How do I increase B2B online sales
With these simple means you can increase the sales of your website
The websites of online retailers play a fundamental role in their online sales, as the first impression counts. Neil Patel has a few suggestions on how to put this in the best light to increase sales for the site.
Win the customer right away or lose it in the long run
While users often return to websites when they have had a good experience, the reaction to websites that are confusing, confusing, etc. is usually that the potential customer leaves the site. For a long time, maybe forever. So in order not only to achieve conversions, but ultimately also to increase them, a clear and convincing website is required. In his blog, Neil Patel gives suggestions on how to give the user the impression that a purchase on this site is exactly the right thing to do. This is exactly how sales can be increased in the long term. Aspects addressed by Patel are mainly:
- keep loading times low
- emphasize the value of your own products
- work with real people (and pictures of them)
- Make contact information available
- simply state the options
- Do not force registrations
- prevent user doubts
- create an urgency for the purchase
In addition, there is also the option of confirming your own authority. In addition, guarantees or the like can be advertised. Why these possibilities can pay off will be examined more closely below.
Clear and fast, that's what the user needs
In the increasingly fast-moving online world, a website has to load quickly. Also to address the ever-decreasing customer loyalty. According to a Kissmetrics infographic, 52 percent of users consider page load time to be important in terms of loyalty. Overall, 79 percent said that it was unlikely to buy again if the site was performing poorly.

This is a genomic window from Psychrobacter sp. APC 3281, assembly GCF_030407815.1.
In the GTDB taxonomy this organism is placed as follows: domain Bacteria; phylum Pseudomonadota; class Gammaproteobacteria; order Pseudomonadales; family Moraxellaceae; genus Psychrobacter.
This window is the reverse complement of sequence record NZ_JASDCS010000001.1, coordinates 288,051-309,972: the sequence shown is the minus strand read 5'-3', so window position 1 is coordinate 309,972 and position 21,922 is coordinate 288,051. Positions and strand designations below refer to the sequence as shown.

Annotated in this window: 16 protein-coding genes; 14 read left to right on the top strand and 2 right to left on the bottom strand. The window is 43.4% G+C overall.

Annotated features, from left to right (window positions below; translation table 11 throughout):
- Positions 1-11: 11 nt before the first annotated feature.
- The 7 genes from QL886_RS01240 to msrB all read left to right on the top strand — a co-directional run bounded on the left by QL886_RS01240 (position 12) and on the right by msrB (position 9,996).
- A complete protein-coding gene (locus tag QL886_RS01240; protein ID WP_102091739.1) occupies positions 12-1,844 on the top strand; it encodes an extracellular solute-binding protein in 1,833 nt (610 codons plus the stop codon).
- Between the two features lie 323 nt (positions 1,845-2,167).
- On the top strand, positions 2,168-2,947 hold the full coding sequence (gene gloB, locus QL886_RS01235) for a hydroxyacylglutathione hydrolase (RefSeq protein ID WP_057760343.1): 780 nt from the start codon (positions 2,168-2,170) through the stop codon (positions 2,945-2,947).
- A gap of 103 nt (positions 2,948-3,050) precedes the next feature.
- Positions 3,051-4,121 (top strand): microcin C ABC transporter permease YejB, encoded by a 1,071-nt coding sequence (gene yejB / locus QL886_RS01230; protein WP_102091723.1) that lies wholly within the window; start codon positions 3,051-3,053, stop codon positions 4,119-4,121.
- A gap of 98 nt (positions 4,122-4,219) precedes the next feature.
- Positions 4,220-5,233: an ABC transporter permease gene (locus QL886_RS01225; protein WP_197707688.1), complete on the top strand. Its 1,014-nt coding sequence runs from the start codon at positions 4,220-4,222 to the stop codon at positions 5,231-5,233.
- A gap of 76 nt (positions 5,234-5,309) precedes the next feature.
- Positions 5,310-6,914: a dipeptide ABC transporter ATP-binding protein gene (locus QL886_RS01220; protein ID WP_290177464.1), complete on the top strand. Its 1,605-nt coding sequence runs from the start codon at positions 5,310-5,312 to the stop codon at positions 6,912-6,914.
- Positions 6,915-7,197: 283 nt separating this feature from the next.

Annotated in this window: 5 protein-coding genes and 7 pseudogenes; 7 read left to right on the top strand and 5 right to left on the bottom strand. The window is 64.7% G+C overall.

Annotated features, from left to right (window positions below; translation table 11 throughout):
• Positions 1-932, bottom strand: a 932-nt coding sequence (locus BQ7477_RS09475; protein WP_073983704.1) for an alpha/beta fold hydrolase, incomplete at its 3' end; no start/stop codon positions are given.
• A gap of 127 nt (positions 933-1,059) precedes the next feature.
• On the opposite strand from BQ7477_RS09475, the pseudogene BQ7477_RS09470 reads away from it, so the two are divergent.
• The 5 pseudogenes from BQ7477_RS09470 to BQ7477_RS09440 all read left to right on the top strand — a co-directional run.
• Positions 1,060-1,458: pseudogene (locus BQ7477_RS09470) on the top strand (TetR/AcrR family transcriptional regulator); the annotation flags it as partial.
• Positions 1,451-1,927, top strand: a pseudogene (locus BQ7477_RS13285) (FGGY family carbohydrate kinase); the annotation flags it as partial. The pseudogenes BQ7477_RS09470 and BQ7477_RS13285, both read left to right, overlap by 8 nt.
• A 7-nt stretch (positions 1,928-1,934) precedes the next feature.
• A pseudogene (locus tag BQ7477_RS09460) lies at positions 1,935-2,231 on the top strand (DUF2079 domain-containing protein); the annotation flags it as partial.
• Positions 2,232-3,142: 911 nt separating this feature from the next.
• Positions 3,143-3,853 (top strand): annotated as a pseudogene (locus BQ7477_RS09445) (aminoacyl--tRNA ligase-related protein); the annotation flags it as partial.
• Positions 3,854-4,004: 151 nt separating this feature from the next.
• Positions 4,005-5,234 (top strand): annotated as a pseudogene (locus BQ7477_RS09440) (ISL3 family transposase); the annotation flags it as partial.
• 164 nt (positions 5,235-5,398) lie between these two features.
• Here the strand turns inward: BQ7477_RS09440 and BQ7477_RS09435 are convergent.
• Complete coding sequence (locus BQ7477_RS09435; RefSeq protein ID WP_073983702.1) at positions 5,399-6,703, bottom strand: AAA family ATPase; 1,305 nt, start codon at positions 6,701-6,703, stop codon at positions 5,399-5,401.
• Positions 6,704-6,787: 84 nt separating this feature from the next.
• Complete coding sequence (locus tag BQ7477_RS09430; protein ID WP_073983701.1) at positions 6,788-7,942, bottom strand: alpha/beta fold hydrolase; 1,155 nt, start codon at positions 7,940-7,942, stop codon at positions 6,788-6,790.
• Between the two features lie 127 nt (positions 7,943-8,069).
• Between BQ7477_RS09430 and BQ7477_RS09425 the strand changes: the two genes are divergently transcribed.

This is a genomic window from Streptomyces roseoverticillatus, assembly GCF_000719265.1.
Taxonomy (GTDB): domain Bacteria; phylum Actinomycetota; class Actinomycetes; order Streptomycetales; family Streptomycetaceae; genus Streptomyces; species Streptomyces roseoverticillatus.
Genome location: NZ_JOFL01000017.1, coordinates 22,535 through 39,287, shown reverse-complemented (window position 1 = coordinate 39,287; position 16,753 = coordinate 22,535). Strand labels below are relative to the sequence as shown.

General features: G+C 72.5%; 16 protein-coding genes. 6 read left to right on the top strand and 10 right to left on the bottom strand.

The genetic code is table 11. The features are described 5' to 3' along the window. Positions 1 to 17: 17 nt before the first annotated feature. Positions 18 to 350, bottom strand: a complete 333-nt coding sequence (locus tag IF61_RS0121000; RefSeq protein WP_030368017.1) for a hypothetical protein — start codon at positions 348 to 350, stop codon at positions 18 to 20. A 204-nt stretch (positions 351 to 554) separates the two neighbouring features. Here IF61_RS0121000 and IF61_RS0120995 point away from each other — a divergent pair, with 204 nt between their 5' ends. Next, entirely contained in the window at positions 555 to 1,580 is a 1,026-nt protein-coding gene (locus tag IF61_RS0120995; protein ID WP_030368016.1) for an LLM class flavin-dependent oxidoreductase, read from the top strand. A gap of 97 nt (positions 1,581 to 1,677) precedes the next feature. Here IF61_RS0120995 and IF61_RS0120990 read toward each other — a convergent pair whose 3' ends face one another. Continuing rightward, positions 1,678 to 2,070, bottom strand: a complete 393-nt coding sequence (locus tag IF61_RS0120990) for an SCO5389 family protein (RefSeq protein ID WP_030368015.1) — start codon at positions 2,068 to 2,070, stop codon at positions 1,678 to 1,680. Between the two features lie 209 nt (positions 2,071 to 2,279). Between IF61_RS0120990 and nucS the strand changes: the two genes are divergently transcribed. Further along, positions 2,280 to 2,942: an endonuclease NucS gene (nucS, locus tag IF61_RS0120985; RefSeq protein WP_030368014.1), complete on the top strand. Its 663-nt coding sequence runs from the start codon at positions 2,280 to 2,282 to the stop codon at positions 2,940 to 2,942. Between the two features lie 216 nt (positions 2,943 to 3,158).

In order to turn users into customers and to keep them, short loading times of a maximum of two seconds are required. There are different approaches to this. On the one hand, images and graphics can be analyzed and optimized. The same goes for scripts. But the volume of HTML or CSS codes can also be restricted, so that loading times are reduced. This aspect plays a role, especially for online retailers with many images for products.
The page loads quickly, but it also needs to make a good impression. Clarity is extremely important for this. If the user has to spend time first figuring out where to click to get to a product or a conversion, he will only get frustrated. A page kept simple gives the user the feeling of getting there relatively easily to his goal. Because actually it is the goal of the website operator. The simple design at Airbnb is a good example.
When it comes to accessibility, the categories about us and Contact information generally be reachable quickly. In addition to the products, users are particularly interested in the contact information. Patel cites a study by KoMarketing from 2015, according to which 64 percent want to see this information on a sales page. However, this study deals with B2B customers, which puts the number in a different light. Nonetheless, this type of information should always be readily identifiable.
Convince the user to dispel his doubts